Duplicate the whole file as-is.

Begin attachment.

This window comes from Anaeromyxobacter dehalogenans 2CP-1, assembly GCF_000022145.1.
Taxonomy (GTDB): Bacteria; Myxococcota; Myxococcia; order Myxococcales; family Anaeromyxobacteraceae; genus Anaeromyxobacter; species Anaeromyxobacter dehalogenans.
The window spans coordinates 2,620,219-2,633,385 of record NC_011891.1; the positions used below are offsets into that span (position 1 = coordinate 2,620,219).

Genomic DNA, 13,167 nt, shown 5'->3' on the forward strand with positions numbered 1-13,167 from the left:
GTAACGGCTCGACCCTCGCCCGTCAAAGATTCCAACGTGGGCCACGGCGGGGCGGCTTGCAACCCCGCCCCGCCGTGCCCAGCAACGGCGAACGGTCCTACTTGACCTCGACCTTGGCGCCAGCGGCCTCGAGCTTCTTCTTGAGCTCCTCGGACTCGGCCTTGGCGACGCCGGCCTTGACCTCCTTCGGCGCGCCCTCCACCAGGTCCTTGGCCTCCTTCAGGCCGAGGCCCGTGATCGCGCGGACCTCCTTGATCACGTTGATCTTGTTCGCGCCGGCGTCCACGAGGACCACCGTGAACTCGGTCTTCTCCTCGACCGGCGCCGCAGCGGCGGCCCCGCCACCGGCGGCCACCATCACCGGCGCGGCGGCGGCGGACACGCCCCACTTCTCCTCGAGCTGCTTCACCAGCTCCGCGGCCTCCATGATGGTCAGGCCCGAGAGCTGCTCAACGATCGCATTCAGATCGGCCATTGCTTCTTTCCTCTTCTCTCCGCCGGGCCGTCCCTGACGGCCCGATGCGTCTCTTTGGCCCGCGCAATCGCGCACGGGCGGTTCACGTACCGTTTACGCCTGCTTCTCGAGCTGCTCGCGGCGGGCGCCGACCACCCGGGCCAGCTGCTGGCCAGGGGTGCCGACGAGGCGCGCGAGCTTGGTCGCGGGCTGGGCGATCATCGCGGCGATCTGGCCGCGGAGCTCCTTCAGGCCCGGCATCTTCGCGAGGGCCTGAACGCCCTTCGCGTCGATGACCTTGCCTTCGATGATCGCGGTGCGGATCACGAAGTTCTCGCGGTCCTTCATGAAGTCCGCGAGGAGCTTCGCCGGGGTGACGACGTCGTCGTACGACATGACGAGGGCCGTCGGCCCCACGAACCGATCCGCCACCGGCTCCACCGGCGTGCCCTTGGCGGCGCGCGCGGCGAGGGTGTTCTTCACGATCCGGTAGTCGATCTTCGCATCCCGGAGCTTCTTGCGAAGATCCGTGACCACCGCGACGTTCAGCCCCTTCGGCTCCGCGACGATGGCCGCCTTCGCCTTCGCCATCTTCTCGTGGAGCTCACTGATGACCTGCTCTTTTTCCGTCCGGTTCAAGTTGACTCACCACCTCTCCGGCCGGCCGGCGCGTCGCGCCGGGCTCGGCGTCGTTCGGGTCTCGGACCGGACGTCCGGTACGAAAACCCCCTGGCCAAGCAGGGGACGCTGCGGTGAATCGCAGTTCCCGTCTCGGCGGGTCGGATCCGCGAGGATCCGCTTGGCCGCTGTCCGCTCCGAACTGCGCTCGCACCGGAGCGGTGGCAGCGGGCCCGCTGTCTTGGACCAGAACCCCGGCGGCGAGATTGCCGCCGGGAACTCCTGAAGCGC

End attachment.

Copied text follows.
This window comes from Anaeromyxobacter dehalogenans 2CP-1, assembly GCF_000022145.1.
Taxonomy (GTDB): Bacteria; Myxococcota; Myxococcia; order Myxococcales; family Anaeromyxobacteraceae; genus Anaeromyxobacter; species Anaeromyxobacter dehalogenans.
The window spans coordinates 2,620,219-2,633,385 of record NC_011891.1; the positions used below are offsets into that span (position 1 = coordinate 2,620,219).

Genomic DNA, 13,167 nt, shown 5'->3' on the forward strand with positions numbered 1-13,167 from the left:
GTAACGGCTCGACCCTCGCCCGTCAAAGATTCCAACGTGGGCCACGGCGGGGCGGCTTGCAACCCCGCCCCGCCGTGCCCAGCAACGGCGAACGGTCCTACTTGACCTCGACCTTGGCGCCAGCGGCCTCGAGCTTCTTCTTGAGCTCCTCGGACTCGGCCTTGGCGACGCCGGCCTTGACCTCCTTCGGCGCGCCCTCCACCAGGTCCTTGGCCTCCTTCAGGCCGAGGCCCGTGATCGCGCGGACCTCCTTGATCACGTTGATCTTGTTCGCGCCGGCGTCCACGAGGACCACCGTGAACTCGGTCTTCTCCTCGACCGGCGCCGCAGCGGCGGCCCCGCCACCGGCGGCCACCATCACCGGCGCGGCGGCGGCGGACACGCCCCACTTCTCCTCGAGCTGCTTCACCAGCTCCGCGGCCTCCATGATGGTCAGGCCCGAGAGCTGCTCAACGATCGCATTCAGATCGGCCATTGCTTCTTTCCTCTTCTCTCCGCCGGGCCGTCCCTGACGGCCCGATGCGTCTCTTTGGCCCGCGCAATCGCGCACGGGCGGTTCACGTACCGTTTACGCCTGCTTCTCGAGCTGCTCGCGGCGGGCGCCGACCACCCGGGCCAGCTGCTGGCCAGGGGTGCCGACGAGGCGCGCGAGCTTGGTCGCGGGCTGGGCGATCATCGCGGCGATCTGGCCGCGGAGCTCCTTCAGGCCCGGCATCTTCGCGAGGGCCTGAACGCCCTTCGCGTCGATGACCTTGCCTTCGATGATCGCGGTGCGGATCACGAAGTTCTCGCGGTCCTTCATGAAGTCCGCGAGGAGCTTCGCCGGGGTGACGACGTCGTCGTACGACATGACGAGGGCCGTCGGCCCCACGAACCGATCCGCCACCGGCTCCACCGGCGTGCCCTTGGCGGCGCGCGCGGCGAGGGTGTTCTTCACGATCCGGTAGTCGATCTTCGCATCCCGGAGCTTCTTGCGAAGATCCGTGACCACCGCGACGTTCAGCCCCTTCGGCTCCGCGACGATGGCCGCCTTCGCCTTCGCCATCTTCTCGTGGAGCTCACTGATGACCTGCTCTTTTTCCGTCCGGTTCAAGTTGACTCACCACCTCTCCGGCCGGCCGGCGCGTCGCGCCGGGCTCGGCGTCGTTCGGGTCTCGGACCGGACGTCCGGTACGAAAACCCCCTGGCCAAGCAGGGGACGCTGCGGTGAATCGCAGTTCCCGTCTCGGCGGGTCGGATCCGCGAGGATCCGCTTGGCCGCTGTCCGCTCCGAACTGCGCTCGCACCGGAGCGGTGGCAGCGGGCCCGCTGTCTTGGACCAGAACCCCGGCGGCGAGATTGCCGCCGGGAACTCCTGAAGCGC